Articles Posted in Supreme Court of Indiana

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The Supreme Court affirmed Defendant’s convictions, holding that accessing Defendant’s historical cell-site location information (CSLI) was a Fourth Amendment search under Carpenter v. United States, 585 U.S. __ (2018), but even if the CSLI evidence should have been excluded, the error was harmless beyond a reasonable doubt. Defendant was convicted of two counts of robbery with a deadly weapon and two counts of unlawful possession of a firearm by a serious violent felon. On appeal, Defendant argued that the State’s warrantless procurement of his CSLI records violated his rights under the Fourth Amendment of the United States Constitution and Ind. Const. art. I, 11. The Supreme Court affirmed. After Carpenter was decided, the United States Supreme Court vacated the Supreme Court’s decision and remanded the case for reconsideration in light of Carpenter. On remand, the Supreme Court held (1) in light of Carpenter, the State’s access to Defendant’s historical CSLI was a Fourth Amendment search; and (2) the admission of the CSLI evidence was harmless beyond a reasonable doubt. View "Zanders v. State" on Justia Law

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The Supreme Court reversed the judgment of the lower courts denying Appellant’s petition for post-conviction relief on the basis that his attorney provided deficient performance that prejudiced him, holding that counsel rendered ineffective assistance to Appellant by failing to properly advise him about the immigration consequences of a misdemeanor guilty plea. Appellant pleaded guilty to stealing less than twenty dollars of merchandise from Walmart without realizing that his guilty plea made him a deportable felon under federal immigration law. Appellant sought post-conviction relief, alleging ineffective assistance of counsel. The lower courts denied relief. The Supreme Court reversed, holding (1) Appellant’s attorney rendered constitutionally deficient performance as a matter of law by independently marking “N/A” next to the citizenship advisement on the standard advisement of rights from before inquiring into Appellant’s citizenship status; and (2) counsel’s deficient performance prejudiced Appellant. View "Bobadilla v. State" on Justia Law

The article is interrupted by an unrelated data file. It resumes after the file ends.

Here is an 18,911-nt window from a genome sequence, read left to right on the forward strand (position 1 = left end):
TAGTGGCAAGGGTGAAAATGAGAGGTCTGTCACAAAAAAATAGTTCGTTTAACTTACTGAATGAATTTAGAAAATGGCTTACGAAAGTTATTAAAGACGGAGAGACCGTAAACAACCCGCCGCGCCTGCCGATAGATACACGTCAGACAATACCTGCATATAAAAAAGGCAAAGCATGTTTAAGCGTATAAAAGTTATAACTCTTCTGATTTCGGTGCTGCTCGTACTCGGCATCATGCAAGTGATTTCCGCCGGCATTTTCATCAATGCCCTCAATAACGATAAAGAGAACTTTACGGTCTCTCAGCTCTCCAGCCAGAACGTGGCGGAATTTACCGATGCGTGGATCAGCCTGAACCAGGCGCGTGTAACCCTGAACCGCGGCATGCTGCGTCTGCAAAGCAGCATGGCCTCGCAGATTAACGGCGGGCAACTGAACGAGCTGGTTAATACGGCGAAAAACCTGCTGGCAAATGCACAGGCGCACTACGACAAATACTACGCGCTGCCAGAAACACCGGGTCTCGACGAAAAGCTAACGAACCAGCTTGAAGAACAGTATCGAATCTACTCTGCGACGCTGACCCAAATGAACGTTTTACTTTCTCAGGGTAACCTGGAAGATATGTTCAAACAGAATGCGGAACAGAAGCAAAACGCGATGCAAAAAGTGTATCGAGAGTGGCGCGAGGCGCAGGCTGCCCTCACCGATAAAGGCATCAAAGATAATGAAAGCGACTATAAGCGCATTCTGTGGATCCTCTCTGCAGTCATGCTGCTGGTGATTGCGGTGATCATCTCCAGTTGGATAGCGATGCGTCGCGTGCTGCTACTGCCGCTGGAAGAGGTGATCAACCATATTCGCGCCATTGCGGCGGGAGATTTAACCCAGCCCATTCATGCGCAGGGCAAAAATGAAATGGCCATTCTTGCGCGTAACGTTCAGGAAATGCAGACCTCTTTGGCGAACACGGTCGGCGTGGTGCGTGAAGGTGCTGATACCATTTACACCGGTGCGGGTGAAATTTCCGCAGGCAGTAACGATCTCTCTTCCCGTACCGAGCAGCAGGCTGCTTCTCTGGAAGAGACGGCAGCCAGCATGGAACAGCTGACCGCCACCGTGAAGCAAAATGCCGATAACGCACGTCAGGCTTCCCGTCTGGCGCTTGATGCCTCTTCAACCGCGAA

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The Supreme Court affirmed the judgment of the trial court denying Defendant’s motion to suppress evidence obtained after Defendant was stopped for speeding, holding that there was reasonable suspicion for a traffic stop under the circumstances. At issue was whether there was reasonable suspicion for the traffic stop where the police officer’s calibrated radar indicated that an oncoming vehicle was speeding and the officer verified the radar speed exceeded the posted speed limit but failed to document the excessive speed. The trial court denied Defendant’s motion to suppress on the basis that the officer’s stop of Defendant was based upon his observation that a traffic infraction was being committed. The Supreme Court affirmed, holding that the traffic stop passed muster under both the United States and Indiana Constitutions. View "Marshall v. State" on Justia Law